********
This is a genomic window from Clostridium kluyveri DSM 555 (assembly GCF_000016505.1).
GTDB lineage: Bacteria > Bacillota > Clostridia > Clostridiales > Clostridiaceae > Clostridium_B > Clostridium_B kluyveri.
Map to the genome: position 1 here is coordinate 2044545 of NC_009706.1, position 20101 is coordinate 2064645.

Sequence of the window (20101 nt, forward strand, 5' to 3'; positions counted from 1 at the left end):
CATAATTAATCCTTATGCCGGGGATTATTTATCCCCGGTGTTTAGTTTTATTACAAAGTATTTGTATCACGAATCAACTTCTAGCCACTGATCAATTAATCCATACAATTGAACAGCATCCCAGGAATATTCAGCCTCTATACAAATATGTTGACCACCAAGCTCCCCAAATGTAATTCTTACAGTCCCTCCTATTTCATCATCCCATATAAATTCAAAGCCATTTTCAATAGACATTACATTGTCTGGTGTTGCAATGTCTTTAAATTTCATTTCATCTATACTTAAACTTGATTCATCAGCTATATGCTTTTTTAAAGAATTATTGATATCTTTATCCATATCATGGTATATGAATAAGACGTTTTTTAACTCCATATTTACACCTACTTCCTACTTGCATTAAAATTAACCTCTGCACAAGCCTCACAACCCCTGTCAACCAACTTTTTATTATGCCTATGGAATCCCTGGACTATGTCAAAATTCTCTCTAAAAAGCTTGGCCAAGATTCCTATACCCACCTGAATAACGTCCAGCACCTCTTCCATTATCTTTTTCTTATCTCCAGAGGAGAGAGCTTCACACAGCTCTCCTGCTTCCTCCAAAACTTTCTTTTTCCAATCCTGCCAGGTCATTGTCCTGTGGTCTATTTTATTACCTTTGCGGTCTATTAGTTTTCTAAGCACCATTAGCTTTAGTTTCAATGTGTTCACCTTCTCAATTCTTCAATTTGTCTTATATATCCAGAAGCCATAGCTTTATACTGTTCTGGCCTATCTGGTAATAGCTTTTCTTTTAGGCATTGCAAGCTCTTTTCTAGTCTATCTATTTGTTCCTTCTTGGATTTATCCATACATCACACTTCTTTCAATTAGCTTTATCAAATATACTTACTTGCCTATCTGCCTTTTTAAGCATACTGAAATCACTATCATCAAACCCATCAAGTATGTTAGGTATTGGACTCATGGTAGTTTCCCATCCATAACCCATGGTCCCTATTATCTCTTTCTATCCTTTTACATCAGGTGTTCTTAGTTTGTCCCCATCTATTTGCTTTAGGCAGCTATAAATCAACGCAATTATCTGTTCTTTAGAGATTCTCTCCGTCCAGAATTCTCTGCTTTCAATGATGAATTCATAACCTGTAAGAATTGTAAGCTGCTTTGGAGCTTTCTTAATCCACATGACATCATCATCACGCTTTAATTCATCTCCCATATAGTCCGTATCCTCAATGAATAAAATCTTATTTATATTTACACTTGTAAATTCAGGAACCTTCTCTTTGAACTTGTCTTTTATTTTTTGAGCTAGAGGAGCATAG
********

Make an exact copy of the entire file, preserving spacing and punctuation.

This is a genomic window from Clostridium kluyveri DSM 555 (assembly GCF_000016505.1).
GTDB lineage: Bacteria > Bacillota > Clostridia > Clostridiales > Clostridiaceae > Clostridium_B > Clostridium_B kluyveri.
Map to the genome: position 1 here is coordinate 2044545 of NC_009706.1, position 20101 is coordinate 2064645.

Sequence of the window (20101 nt, forward strand, 5' to 3'; positions counted from 1 at the left end):
CATAATTAATCCTTATGCCGGGGATTATTTATCCCCGGTGTTTAGTTTTATTACAAAGTATTTGTATCACGAATCAACTTCTAGCCACTGATCAATTAATCCATACAATTGAACAGCATCCCAGGAATATTCAGCCTCTATACAAATATGTTGACCACCAAGCTCCCCAAATGTAATTCTTACAGTCCCTCCTATTTCATCATCCCATATAAATTCAAAGCCATTTTCAATAGACATTACATTGTCTGGTGTTGCAATGTCTTTAAATTTCATTTCATCTATACTTAAACTTGATTCATCAGCTATATGCTTTTTTAAAGAATTATTGATATCTTTATCCATATCATGGTATATGAATAAGACGTTTTTTAACTCCATATTTACACCTACTTCCTACTTGCATTAAAATTAACCTCTGCACAAGCCTCACAACCCCTGTCAACCAACTTTTTATTATGCCTATGGAATCCCTGGACTATGTCAAAATTCTCTCTAAAAAGCTTGGCCAAGATTCCTATACCCACCTGAATAACGTCCAGCACCTCTTCCATTATCTTTTTCTTATCTCCAGAGGAGAGAGCTTCACACAGCTCTCCTGCTTCCTCCAAAACTTTCTTTTTCCAATCCTGCCAGGTCATTGTCCTGTGGTCTATTTTATTACCTTTGCGGTCTATTAGTTTTCTAAGCACCATTAGCTTTAGTTTCAATGTGTTCACCTTCTCAATTCTTCAATTTGTCTTATATATCCAGAAGCCATAGCTTTATACTGTTCTGGCCTATCTGGTAATAGCTTTTCTTTTAGGCATTGCAAGCTCTTTTCTAGTCTATCTATTTGTTCCTTCTTGGATTTATCCATACATCACACTTCTTTCAATTAGCTTTATCAAATATACTTACTTGCCTATCTGCCTTTTTAAGCATACTGAAATCACTATCATCAAACCCATCAAGTATGTTAGGTATTGGACTCATGGTAGTTTCCCATCCATAACCCATGGTCCCTATTATCTCTTTCTATCCTTTTACATCAGGTGTTCTTAGTTTGTCCCCATCTATTTGCTTTAGGCAGCTATAAATCAACGCAATTATCTGTTCTTTAGAGATTCTCTCCGTCCAGAATTCTCTGCTTTCAATGATGAATTCATAACCTGTAAGAATTGTAAGCTGCTTTGGAGCTTTCTTAATCCACATGACATCATCATCACGCTTTAATTCATCTCCCATATAGTCCGTATCCTCAATGAATAAAATCTTATTTATATTTACACTTGTAAATTCAGGAACCTTCTCTTTGAACTTGTCTTTTATTTTTTGAGCTAGAGGAGCATAG